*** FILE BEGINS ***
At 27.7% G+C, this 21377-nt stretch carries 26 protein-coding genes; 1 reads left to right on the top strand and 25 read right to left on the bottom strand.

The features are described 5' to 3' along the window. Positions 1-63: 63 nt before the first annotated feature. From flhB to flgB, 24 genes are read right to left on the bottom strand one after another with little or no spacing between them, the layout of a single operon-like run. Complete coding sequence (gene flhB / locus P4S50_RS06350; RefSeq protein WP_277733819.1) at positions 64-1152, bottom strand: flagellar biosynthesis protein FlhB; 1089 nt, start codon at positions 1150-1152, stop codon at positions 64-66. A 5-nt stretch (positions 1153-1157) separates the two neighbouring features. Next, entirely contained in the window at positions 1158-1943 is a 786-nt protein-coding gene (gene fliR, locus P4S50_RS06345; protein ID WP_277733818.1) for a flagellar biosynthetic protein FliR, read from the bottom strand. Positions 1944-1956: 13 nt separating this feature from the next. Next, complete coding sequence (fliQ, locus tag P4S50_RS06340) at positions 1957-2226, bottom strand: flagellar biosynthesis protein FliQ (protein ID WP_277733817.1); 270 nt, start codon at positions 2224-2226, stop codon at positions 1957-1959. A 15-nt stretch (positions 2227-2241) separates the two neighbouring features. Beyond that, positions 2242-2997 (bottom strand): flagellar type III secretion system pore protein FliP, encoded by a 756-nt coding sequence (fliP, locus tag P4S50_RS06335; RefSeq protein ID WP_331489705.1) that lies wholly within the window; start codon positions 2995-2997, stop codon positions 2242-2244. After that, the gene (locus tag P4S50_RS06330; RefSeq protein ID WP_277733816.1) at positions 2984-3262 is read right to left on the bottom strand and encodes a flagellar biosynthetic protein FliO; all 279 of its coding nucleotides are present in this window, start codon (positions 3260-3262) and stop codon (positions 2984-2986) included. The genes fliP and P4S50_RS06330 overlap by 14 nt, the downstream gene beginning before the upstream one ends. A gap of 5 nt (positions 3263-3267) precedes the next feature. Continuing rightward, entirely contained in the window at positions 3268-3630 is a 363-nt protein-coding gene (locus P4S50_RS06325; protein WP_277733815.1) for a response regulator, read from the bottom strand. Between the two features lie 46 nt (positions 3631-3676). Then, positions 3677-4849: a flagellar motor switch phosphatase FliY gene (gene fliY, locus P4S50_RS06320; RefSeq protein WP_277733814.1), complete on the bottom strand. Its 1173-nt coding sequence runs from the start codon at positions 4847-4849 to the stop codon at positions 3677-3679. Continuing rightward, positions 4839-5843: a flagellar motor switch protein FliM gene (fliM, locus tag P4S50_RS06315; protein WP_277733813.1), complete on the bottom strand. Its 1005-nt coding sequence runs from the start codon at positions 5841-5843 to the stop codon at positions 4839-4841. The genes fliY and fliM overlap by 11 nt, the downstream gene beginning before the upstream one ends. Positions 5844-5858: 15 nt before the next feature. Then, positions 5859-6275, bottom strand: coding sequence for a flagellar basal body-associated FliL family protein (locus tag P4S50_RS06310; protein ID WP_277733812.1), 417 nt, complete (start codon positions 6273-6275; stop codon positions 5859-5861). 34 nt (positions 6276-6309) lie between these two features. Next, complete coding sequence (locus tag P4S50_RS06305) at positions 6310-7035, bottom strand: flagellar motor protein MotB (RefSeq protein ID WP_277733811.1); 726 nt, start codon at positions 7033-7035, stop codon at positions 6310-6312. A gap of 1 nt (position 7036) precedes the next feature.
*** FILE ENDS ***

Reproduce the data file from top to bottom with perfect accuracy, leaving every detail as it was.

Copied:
At 27.7% G+C, this 21377-nt stretch carries 26 protein-coding genes; 1 reads left to right on the top strand and 25 read right to left on the bottom strand.

The features are described 5' to 3' along the window. Positions 1-63: 63 nt before the first annotated feature. From flhB to flgB, 24 genes are read right to left on the bottom strand one after another with little or no spacing between them, the layout of a single operon-like run. Complete coding sequence (gene flhB / locus P4S50_RS06350; RefSeq protein WP_277733819.1) at positions 64-1152, bottom strand: flagellar biosynthesis protein FlhB; 1089 nt, start codon at positions 1150-1152, stop codon at positions 64-66. A 5-nt stretch (positions 1153-1157) separates the two neighbouring features. Next, entirely contained in the window at positions 1158-1943 is a 786-nt protein-coding gene (gene fliR, locus P4S50_RS06345; protein ID WP_277733818.1) for a flagellar biosynthetic protein FliR, read from the bottom strand. Positions 1944-1956: 13 nt separating this feature from the next. Next, complete coding sequence (fliQ, locus tag P4S50_RS06340) at positions 1957-2226, bottom strand: flagellar biosynthesis protein FliQ (protein ID WP_277733817.1); 270 nt, start codon at positions 2224-2226, stop codon at positions 1957-1959. A 15-nt stretch (positions 2227-2241) separates the two neighbouring features. Beyond that, positions 2242-2997 (bottom strand): flagellar type III secretion system pore protein FliP, encoded by a 756-nt coding sequence (fliP, locus tag P4S50_RS06335; RefSeq protein ID WP_331489705.1) that lies wholly within the window; start codon positions 2995-2997, stop codon positions 2242-2244. After that, the gene (locus tag P4S50_RS06330; RefSeq protein ID WP_277733816.1) at positions 2984-3262 is read right to left on the bottom strand and encodes a flagellar biosynthetic protein FliO; all 279 of its coding nucleotides are present in this window, start codon (positions 3260-3262) and stop codon (positions 2984-2986) included. The genes fliP and P4S50_RS06330 overlap by 14 nt, the downstream gene beginning before the upstream one ends. A gap of 5 nt (positions 3263-3267) precedes the next feature. Continuing rightward, entirely contained in the window at positions 3268-3630 is a 363-nt protein-coding gene (locus P4S50_RS06325; protein WP_277733815.1) for a response regulator, read from the bottom strand. Between the two features lie 46 nt (positions 3631-3676). Then, positions 3677-4849: a flagellar motor switch phosphatase FliY gene (gene fliY, locus P4S50_RS06320; RefSeq protein WP_277733814.1), complete on the bottom strand. Its 1173-nt coding sequence runs from the start codon at positions 4847-4849 to the stop codon at positions 3677-3679. Continuing rightward, positions 4839-5843: a flagellar motor switch protein FliM gene (fliM, locus tag P4S50_RS06315; protein WP_277733813.1), complete on the bottom strand. Its 1005-nt coding sequence runs from the start codon at positions 5841-5843 to the stop codon at positions 4839-4841. The genes fliY and fliM overlap by 11 nt, the downstream gene beginning before the upstream one ends. Positions 5844-5858: 15 nt before the next feature. Then, positions 5859-6275, bottom strand: coding sequence for a flagellar basal body-associated FliL family protein (locus tag P4S50_RS06310; protein ID WP_277733812.1), 417 nt, complete (start codon positions 6273-6275; stop codon positions 5859-5861). 34 nt (positions 6276-6309) lie between these two features. Next, complete coding sequence (locus tag P4S50_RS06305) at positions 6310-7035, bottom strand: flagellar motor protein MotB (RefSeq protein ID WP_277733811.1); 726 nt, start codon at positions 7033-7035, stop codon at positions 6310-6312. A gap of 1 nt (position 7036) precedes the next feature.